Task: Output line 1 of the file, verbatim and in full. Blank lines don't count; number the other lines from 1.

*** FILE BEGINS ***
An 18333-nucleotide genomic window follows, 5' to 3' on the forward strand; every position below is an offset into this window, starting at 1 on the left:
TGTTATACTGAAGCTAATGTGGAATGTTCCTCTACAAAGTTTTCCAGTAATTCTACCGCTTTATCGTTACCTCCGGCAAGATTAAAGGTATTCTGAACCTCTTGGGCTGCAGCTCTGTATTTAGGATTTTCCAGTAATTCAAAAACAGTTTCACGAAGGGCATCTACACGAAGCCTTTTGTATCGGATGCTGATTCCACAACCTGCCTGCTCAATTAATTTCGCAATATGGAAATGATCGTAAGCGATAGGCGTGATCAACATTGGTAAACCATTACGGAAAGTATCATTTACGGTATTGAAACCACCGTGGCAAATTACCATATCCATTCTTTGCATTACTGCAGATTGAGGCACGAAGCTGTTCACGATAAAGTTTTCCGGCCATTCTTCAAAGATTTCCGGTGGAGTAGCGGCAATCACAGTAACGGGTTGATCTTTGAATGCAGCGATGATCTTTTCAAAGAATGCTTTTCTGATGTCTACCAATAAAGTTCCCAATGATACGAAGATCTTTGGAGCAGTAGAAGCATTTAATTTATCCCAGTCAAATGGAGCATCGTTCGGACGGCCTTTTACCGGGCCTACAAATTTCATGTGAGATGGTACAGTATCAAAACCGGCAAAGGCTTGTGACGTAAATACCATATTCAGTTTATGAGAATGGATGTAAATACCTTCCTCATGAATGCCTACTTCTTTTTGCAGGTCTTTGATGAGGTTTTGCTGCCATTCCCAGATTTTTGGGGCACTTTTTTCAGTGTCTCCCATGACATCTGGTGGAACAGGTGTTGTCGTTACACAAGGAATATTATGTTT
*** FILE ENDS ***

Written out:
An 18333-nucleotide genomic window follows, 5' to 3' on the forward strand; every position below is an offset into this window, starting at 1 on the left: